p hoto credit: http://www.flickr.com/photos/jblyberg/4506047012/. Mobile Technologies. Presentation for the General Training Programme Julie Allinson 30 th Nov and 3 rd Dec 2010. Why this session?. Our customers use them
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photo credit: http://www.flickr.com/photos/jblyberg/4506047012/ Mobile Technologies Presentation for the General Training Programme Julie Allinson 30th Nov and 3rd Dec 2010
Why this session? • Our customers use them • … and will increasingly expect library services delivered to their device of choice • They bring challenges and opportunities to Libraries, and education • As Library staff we need to be aware of technology changes photo credit: http://www.flickr.com/photos/carlosporto/775089650/
Mobile technology? • Laptops of all shapes and sizes • ‘E-readers’ • Amazon Kindle, Sony E-Reader • Tablets • iPad, Samsung Galaxy, Blackberry PlayBook, Archos 9 • Smartphones • iPhone, Android devices • Media players (and beyond) • iPod Touch • Gaming devices • Nintendo Dsi, Sony PSP photo credit: http://www.flickr.com/photos/momorgan/3797505189/
Gadgets, or pedagogic tools? • Photographic and screen-based research • Teaching with screen-based media • iTunes U, vodcasts and archived lectures • supporting construction and delivery of lectures • Specialist note-taking facility with attendant sonic recording • Student portfolios • BOOKS photo credit: http://www.flickr.com/photos/raneko/4811755003/ see article in the Times Higher http://www.timeshighereducation.co.uk/story.asp?storycode=412505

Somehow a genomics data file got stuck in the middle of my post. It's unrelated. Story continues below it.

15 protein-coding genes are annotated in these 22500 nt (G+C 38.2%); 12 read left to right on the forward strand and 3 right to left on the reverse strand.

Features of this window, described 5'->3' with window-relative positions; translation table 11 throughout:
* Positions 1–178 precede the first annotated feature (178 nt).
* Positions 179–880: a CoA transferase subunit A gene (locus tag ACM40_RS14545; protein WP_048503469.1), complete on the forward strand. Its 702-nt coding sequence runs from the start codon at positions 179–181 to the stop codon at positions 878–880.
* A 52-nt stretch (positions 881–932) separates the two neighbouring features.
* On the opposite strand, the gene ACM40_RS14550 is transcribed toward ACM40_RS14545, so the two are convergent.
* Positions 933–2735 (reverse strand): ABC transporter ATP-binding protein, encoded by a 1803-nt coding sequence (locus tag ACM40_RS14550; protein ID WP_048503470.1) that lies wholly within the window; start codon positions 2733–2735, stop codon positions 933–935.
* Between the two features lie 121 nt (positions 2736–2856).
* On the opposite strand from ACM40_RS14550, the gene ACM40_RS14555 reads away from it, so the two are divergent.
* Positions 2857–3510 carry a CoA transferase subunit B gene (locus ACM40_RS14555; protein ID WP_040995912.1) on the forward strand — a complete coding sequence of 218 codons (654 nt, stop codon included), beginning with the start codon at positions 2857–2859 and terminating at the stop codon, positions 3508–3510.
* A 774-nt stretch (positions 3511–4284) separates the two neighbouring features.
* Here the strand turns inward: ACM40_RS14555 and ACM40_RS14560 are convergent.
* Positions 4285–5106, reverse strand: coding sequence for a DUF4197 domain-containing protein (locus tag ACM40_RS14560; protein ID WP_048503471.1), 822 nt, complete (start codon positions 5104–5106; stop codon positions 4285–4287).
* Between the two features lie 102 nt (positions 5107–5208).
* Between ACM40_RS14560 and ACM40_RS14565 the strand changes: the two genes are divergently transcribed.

Easier in the old days … photo credit: http://www.flickr.com/photos/childofwar/3097124543/
What about library content? • Much of our content is accessible via the web, which makes it (partly) accessible from such devices • Access to academic E-Books varies photo credit: http://www.flickr.com/photos/ownipics/4837494207/ • As ever, publishers and suppliers are in control with licence • terms which prevent activities that are permitted with print • equivalents
Some issues • Different supported formats: Apple uses the epub standard, but Amazon uses it’s own ‘mobipocket’ format. • DRM … a PDF with DRM can’t be read natively on any of these devices • These are designed as personal devices – sharing is difficult • This is backed up by licence terms
What about other library services? • One example is QR codes (like barcodes) which can be scanned by many smartphones, and used for activities such as: • Link to a mobile site • Begin text message to the library • Virtual tour directions • Item information photo credit: http://www.flickr.com/photos/seeleyg/5034257110/
Your tasks • Using the supplied instructions (and by asking me!) • Have a play with each device • Look at some of the books and PDFs available • Download a free E-book from Amazon to the Kindle • Share it with the iPad or iPod Touch • From the iPod or iPad, download the Elsevier SciVerseScienceDirect application and see how it works • Download a barcode scanner for the iPod or iPad and scan the QR codes supplied.